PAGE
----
I believe Jeff Squyres has already answered your question on the Open MPI mailing list, or at least hinted on the possible problem. MPI messages are received in the order they were sent but only within the specific (tag, communicator) tuple. This basically means:

- within the same communicator you can receive messages out of order if they carry different tags;

- messages that carry the same tag can be received out of order if they were communicated in different contexts (communicators).


But here is the catch: you cannot receive a message that has not been sent yet. If you have two consecutive send operations, you must make sure that the first one would not block forever. The standard MPI send operation MPI_Send could be implemented in various ways (the standard doesn't say exactly how), but in most MPI implementations it behaves like buffered send for very small messages and like synchronous send for larger messages. If you have the following two calls in your sender process:


MPI_Send(largedata, largecount, MPI_INT, dest, tag1, MPI_COMM_WORLD);

MPI_Send(smalldata, smallcount, MPI_INT, dest, tag2, MPI_COMM_WORLD);


it could happen that the first MPI_Send would actually behave as a synchronous one, i.e. it would not return unless the matching receive operation was posted on the receiver's side. Suppose that your receiver code is:


MPI_Probe(src, tag2, MPI_COMM_WORLD, &status);

MPI_Recv(largedata, largecount, MPI_INT, src, tag1, MPI_COMM_WORLD, MPI_STATUS_IGNORE);


This would most likely deadlock because MPI_Probe is a blocking call, i.e. it would not return until a matching send was posted, i.e. the second MPI_Send would have to execute, which would only happen after the first send has returned, but it would not happen unless the MPI_Recv in the receiver is executed... I guess you get the idea.


To prevent the deadlock you could modify the sender's code to use a non-blocking send:


MPI_Request req;

MPI_Isend(largedata, largecount, MPI_INT, dest, tag1, MPI_COMM_WORLD, &req);

MPI_Send(smalldata, smallcount, MPI_INT, dest, tag2, MPI_COMM_WORLD);



Using non-blocking operation the send call returns immediately and the operation continues in the background, so the second send would get executed immediately after that. Now there would be two pending messages and they can be received in any order since they carry different tags.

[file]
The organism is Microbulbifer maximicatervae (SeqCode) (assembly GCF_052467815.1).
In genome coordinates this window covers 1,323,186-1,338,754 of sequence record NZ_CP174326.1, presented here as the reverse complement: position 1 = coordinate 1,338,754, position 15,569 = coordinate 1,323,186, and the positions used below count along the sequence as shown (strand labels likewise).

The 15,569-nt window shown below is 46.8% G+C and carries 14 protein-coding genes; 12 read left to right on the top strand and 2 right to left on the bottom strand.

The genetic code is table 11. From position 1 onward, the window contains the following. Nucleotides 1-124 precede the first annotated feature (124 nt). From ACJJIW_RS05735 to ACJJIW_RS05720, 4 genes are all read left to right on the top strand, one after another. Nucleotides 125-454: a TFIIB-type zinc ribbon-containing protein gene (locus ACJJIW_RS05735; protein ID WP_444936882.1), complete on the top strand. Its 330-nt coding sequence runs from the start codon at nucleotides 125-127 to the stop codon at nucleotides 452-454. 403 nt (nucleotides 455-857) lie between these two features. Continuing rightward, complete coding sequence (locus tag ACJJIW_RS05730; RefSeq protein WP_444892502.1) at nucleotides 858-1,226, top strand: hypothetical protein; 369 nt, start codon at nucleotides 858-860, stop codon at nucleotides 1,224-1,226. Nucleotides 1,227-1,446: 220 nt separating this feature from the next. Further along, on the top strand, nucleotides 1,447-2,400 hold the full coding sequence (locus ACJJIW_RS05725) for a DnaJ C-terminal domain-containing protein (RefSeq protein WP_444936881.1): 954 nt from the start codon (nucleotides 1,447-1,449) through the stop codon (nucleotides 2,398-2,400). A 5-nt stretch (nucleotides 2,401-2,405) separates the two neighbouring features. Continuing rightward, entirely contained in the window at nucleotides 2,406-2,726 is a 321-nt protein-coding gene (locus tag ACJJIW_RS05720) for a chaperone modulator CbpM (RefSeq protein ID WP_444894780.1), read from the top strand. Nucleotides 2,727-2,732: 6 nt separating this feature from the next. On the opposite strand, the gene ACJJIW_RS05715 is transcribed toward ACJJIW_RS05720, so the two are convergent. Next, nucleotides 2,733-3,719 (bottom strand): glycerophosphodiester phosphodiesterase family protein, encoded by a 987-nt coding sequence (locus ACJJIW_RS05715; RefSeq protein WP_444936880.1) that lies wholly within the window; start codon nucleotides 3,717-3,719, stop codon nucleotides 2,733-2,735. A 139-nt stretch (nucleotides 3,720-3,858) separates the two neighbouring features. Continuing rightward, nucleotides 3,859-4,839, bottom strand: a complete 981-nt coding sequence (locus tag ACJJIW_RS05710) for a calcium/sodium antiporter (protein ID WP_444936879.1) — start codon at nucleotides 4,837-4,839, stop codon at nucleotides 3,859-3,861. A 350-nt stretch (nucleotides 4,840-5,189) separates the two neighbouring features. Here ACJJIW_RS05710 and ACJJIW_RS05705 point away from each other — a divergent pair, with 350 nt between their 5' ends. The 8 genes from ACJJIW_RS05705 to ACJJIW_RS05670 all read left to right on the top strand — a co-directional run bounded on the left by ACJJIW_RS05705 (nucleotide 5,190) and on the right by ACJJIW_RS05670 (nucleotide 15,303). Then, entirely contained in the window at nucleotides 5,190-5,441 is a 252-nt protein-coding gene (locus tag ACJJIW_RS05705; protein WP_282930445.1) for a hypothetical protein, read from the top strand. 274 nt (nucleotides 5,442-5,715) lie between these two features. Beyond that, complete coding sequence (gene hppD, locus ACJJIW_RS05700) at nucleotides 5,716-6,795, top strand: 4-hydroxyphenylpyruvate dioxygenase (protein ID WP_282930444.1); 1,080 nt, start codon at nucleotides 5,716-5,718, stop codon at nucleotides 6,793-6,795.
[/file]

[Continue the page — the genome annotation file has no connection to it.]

Hope that helps!


Best regards,



Hristo Iliev, Ph.D. -- High Performance Computing

RWTH Aachen University, Center for Computing and Communication

Rechen- und Kommunikationszentrum der RWTH Aachen

Seffenter Weg 23,  D 52074  Aachen (Germany)

Tel: +49 241 80 24367 -- Fax/UMS: +49 241 80 624367


From: users-bounces@open-mpi.org [mailto:users-bounces@open-mpi.org] On Behalf Of devendra rai
Sent: Saturday, September 22, 2012 12:33 AM
To: Open Users
Subject: [OMPI users] A question on MPI_Probe



I believe my understanding of MPI_Probe is not correct. Here's what I have as a setup:

Two MPI processes, A and B. Process A sends a large message, M1 using tag T1, and a small message, M2 using tag T2. The recepient of both messages is B.

The order of sending the messages is M1 and then M2.

The process B however executes MPI_Probe to test if the message with tag T2 is available. B will accept M1 after it has received M2 first.

I am under the impression that using information gained from MPI_Probe, I can choose not to receive message M1, and instead look for M2.

However, I see that M2 is never received by B (although A confirms that both M1 and M2 have been sent).

I am little confused. Can someone explain why B cannot receive M2? At least, does MPI allow receiving messages in the order that I have just described?

Thanks a lot.

Devendra Rai.